Teething: The complete guide

Teething, whilst it can be painful for your baby and worrying for you, it is a key stage in every child’s life. We’ve put together Your Complete Guide to Teething, including symptoms, soothers and aftercare.

When does Teething happen?
Your baby’s first teeth start to develop in the womb. Usually, teeth begin to grow during your baby’s first year, but some babies are born with their first teeth and others don’t see any growth until after 12 months. Every child is different and there is no time frame to when they will get their first tooth, however by the 18 months – 3 years, your baby will more than likely have a full set of teeth.

What happens exactly?
If you’re experiencing teething, you probably know that your baby is currently very uncomfortable. This is because teething makes the gums swell and tender to touch. You may also see their gum split slightly to make way for the emerging tooth.

Sometimes teething can occur with no discomfort at all, however, there are a few symptoms you can look out for; your baby’s gum is sore and red, one cheek is flushed, more dribble than usual, they are rubbing their ear, they are chewing on a lot more things.

How you can help

Teething can, understandably, make your baby super grumpy, which can be tough on you too. Whilst you can’t take their pain away completely, there are ways to make the process easier for them.

Teething Rings
When your baby is teething they’re more likely to try and chew everything they can get their hands on. Teething rings give your baby something to chew safely whilst distracting them from any pain. Some teething rings can be cooled in the fridge first which may also help to soothe their gums.

Amber Teething Necklaces / Bracelets
According to advocates, Baltic amber contains a ‘natural painkiller’ called succinic acid. When a baby wears the necklace, their body heat then releases the chemical from the gemstone and it gets absorbed into the skin, thereby easing the pain.

Whilst there is no scientific evidence that amber necklaces work, we have many parents who swear by the technique for helping to teethe. If you plan to use the Amber Teething technique, please follow safety instructions carefully.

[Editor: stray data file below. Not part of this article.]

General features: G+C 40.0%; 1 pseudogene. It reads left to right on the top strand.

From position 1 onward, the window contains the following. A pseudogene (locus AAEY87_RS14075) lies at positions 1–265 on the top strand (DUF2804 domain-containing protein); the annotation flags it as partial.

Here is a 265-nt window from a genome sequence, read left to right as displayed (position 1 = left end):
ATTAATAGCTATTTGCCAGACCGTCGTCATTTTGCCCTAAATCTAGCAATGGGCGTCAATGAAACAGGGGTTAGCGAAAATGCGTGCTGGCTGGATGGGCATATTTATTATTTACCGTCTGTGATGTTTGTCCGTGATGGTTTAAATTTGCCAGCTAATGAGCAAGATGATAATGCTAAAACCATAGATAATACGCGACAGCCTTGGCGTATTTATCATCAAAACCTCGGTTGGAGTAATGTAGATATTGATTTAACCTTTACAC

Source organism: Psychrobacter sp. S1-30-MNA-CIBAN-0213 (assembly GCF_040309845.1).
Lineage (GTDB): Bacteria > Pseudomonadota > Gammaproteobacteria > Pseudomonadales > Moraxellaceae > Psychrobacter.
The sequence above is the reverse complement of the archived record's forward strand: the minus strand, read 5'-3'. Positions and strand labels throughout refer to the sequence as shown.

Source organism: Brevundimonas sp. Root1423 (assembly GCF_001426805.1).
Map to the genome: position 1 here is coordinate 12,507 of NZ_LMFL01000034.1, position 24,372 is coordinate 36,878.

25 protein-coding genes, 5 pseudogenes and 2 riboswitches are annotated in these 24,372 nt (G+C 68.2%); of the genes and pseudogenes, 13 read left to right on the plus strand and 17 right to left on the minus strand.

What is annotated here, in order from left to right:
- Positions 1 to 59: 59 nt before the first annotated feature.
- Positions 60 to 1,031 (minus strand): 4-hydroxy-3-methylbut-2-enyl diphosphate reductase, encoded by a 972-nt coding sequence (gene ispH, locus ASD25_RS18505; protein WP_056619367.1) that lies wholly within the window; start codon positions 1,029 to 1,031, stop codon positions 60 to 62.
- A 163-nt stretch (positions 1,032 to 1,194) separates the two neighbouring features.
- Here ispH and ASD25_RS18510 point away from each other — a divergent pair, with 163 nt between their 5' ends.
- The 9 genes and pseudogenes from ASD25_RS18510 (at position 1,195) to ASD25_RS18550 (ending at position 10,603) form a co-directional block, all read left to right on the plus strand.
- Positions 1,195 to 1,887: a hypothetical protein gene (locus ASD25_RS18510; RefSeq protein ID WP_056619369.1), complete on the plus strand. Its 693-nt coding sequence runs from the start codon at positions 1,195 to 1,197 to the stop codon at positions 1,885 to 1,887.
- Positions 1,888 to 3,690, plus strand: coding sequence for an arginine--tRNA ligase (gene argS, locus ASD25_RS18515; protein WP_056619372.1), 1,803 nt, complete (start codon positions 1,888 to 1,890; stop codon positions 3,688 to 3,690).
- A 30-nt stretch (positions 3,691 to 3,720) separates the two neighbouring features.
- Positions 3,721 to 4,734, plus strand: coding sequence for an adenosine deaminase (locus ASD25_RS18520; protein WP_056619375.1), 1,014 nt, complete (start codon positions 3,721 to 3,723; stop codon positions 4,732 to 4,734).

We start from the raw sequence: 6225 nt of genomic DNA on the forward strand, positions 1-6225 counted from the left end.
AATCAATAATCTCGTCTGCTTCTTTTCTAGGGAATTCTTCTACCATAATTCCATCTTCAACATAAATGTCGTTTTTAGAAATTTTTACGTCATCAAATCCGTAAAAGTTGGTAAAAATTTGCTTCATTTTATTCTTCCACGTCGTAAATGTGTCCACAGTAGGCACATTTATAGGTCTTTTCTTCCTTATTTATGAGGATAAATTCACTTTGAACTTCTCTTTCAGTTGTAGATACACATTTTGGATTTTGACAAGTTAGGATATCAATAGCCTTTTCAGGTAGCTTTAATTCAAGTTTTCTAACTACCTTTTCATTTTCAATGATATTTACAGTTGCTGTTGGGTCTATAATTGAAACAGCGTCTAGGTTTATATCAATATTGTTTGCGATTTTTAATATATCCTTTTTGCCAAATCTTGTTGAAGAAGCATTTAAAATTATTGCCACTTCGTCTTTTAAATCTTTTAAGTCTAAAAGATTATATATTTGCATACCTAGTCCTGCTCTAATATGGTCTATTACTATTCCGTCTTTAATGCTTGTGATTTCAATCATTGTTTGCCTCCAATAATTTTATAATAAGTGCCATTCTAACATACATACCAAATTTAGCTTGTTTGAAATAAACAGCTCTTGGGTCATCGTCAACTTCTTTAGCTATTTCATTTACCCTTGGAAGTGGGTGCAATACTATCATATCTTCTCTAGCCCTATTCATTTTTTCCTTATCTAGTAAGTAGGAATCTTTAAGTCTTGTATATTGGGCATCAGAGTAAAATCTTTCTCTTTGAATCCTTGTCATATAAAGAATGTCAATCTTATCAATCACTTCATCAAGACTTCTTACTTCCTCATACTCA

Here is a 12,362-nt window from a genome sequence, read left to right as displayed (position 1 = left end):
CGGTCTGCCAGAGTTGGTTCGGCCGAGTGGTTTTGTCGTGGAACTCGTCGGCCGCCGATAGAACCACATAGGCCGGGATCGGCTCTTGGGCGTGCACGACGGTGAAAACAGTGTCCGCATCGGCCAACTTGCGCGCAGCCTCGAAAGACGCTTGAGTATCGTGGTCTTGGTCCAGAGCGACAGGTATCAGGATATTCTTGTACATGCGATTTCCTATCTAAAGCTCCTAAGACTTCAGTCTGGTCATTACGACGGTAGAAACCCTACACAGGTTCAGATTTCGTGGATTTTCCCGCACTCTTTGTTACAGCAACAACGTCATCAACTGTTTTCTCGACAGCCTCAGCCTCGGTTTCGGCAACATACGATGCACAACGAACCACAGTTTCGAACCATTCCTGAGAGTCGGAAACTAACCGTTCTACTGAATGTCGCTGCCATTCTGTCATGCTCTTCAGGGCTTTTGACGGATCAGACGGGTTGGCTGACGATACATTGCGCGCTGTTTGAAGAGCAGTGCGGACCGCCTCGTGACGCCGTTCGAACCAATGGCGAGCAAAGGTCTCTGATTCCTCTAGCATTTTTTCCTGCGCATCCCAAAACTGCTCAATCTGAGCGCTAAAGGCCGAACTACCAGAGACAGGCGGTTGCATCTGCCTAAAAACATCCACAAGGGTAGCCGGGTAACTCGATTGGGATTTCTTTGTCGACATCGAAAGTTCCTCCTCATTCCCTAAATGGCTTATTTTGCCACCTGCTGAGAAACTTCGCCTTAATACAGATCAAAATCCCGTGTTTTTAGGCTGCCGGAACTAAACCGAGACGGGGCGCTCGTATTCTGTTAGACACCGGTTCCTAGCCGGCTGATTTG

Food

If your baby is chewing and 6 months or older, you can give them snacks to chew on such as raw fruit and vegetables, or even try breadsticks. Try to avoid any foods that contain lots of sugar, as this can cause tooth decay, even if they only have a few teeth.

Teething Granules / Teething Powder

A homoeopathic remedy specifically designed for the soothing and calming relief of teething symptoms. Just shake the powder into your baby’s mouth to help to soothe their gums. Teething Powders are not recommended for us in babies under 3 months.

We usually use Teething Powders in nursery before we turn to using medicines.

Teething Gels

There is a lack of evidence that teething gels are effective, and we recommend trying non-medical options first. If you do decide to use a teething gel, make sure it is one specially designed for young children.

Paracetamol and Ibuprofen

Not just for your headache from lack of sleep, if your baby is in pain, you may want to give them a sugar-free painkilling medicine. Paracetamol or Ibuprofen can be given to relieve teething symptoms in babies and young children from 3 months or older.

Always follow instructions and speak to your GP or pharmacist first.

Comfort
Sometimes, there’s nothing like a cuddle to distract your baby from the pain. Try to divert their attention from the pain by holding them or playing with them.

Preventing Rashes
Babies tend to dribble a lot more when they are teething, some dribble almost constantly, soaking their clothes. Make sure you’re gently wiping the moisture off your baby’s chin as often as you can with a soft cotton cloth, be careful not to rub the chin as it may be sore and irritable for your baby. You could also rub some barrier cream such as petroleum jelly on their chin to protect their skin from further irritation.

Don’t forget, every baby is different, so you may have to try a few different things until you find something that works for you.

With all methods, especially medicines, please read and follow instructions carefully and consult a doctor or pharmacist before use.

Caring for your baby’s teeth
As soon as your baby’s teeth begin to grow, you need to start caring for them. You should brush your children’s teeth at least twice a day.

At first, it may be easier to clean their teeth with a piece of clean cloth or gauze wrapped around your finger, but as more teeth come through you will need to buy a toothbrush. There are toothbrushes specifically designed for young children with small heads and soft bristles. The toothbrush should be changed every three months or when the bristles begin to splay.

When it comes to toothpaste, you will need to choose one that is suitable for children as adult toothpaste contain too much fluoride. It is also a good idea to get your children used to visiting the dentist at an early age.